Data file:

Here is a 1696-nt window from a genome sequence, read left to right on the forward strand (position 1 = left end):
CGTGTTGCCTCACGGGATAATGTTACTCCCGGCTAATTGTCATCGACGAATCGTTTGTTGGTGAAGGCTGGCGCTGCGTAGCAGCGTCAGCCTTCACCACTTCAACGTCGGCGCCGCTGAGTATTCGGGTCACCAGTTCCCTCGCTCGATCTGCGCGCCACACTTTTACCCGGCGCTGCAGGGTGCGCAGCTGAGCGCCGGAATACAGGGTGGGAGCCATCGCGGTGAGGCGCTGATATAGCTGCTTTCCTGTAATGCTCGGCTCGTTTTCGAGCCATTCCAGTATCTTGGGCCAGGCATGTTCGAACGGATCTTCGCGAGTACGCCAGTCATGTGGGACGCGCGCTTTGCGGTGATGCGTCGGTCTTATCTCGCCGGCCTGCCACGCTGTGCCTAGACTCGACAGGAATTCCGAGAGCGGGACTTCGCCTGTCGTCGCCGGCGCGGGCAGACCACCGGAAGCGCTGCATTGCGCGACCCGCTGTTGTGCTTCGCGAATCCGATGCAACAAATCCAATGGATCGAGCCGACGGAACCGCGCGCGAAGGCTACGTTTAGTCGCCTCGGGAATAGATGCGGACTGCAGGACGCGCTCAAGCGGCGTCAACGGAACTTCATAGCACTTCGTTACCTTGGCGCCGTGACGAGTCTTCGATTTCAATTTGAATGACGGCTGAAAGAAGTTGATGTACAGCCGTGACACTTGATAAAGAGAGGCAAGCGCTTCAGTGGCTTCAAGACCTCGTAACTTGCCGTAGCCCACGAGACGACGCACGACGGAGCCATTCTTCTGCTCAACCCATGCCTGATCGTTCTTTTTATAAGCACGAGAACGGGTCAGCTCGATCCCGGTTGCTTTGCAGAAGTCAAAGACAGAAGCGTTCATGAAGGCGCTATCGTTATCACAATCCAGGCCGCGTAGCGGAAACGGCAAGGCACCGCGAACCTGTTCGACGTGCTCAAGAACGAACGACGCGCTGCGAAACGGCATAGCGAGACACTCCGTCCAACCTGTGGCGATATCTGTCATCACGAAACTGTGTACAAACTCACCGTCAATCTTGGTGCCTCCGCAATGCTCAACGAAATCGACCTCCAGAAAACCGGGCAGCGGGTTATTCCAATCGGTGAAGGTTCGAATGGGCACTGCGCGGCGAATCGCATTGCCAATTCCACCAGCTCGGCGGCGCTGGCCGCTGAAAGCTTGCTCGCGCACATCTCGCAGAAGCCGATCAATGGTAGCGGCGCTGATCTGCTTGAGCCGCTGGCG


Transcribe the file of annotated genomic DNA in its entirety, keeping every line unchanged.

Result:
Here is a 1696-nt window from a genome sequence, read left to right on the forward strand (position 1 = left end):
CGTGTTGCCTCACGGGATAATGTTACTCCCGGCTAATTGTCATCGACGAATCGTTTGTTGGTGAAGGCTGGCGCTGCGTAGCAGCGTCAGCCTTCACCACTTCAACGTCGGCGCCGCTGAGTATTCGGGTCACCAGTTCCCTCGCTCGATCTGCGCGCCACACTTTTACCCGGCGCTGCAGGGTGCGCAGCTGAGCGCCGGAATACAGGGTGGGAGCCATCGCGGTGAGGCGCTGATATAGCTGCTTTCCTGTAATGCTCGGCTCGTTTTCGAGCCATTCCAGTATCTTGGGCCAGGCATGTTCGAACGGATCTTCGCGAGTACGCCAGTCATGTGGGACGCGCGCTTTGCGGTGATGCGTCGGTCTTATCTCGCCGGCCTGCCACGCTGTGCCTAGACTCGACAGGAATTCCGAGAGCGGGACTTCGCCTGTCGTCGCCGGCGCGGGCAGACCACCGGAAGCGCTGCATTGCGCGACCCGCTGTTGTGCTTCGCGAATCCGATGCAACAAATCCAATGGATCGAGCCGACGGAACCGCGCGCGAAGGCTACGTTTAGTCGCCTCGGGAATAGATGCGGACTGCAGGACGCGCTCAAGCGGCGTCAACGGAACTTCATAGCACTTCGTTACCTTGGCGCCGTGACGAGTCTTCGATTTCAATTTGAATGACGGCTGAAAGAAGTTGATGTACAGCCGTGACACTTGATAAAGAGAGGCAAGCGCTTCAGTGGCTTCAAGACCTCGTAACTTGCCGTAGCCCACGAGACGACGCACGACGGAGCCATTCTTCTGCTCAACCCATGCCTGATCGTTCTTTTTATAAGCACGAGAACGGGTCAGCTCGATCCCGGTTGCTTTGCAGAAGTCAAAGACAGAAGCGTTCATGAAGGCGCTATCGTTATCACAATCCAGGCCGCGTAGCGGAAACGGCAAGGCACCGCGAACCTGTTCGACGTGCTCAAGAACGAACGACGCGCTGCGAAACGGCATAGCGAGACACTCCGTCCAACCTGTGGCGATATCTGTCATCACGAAACTGTGTACAAACTCACCGTCAATCTTGGTGCCTCCGCAATGCTCAACGAAATCGACCTCCAGAAAACCGGGCAGCGGGTTATTCCAATCGGTGAAGGTTCGAATGGGCACTGCGCGGCGAATCGCATTGCCAATTCCACCAGCTCGGCGGCGCTGGCCGCTGAAAGCTTGCTCGCGCACATCTCGCAGAAGCCGATCAATGGTAGCGGCGCTGATCTGCTTGAGCCGCTGGCG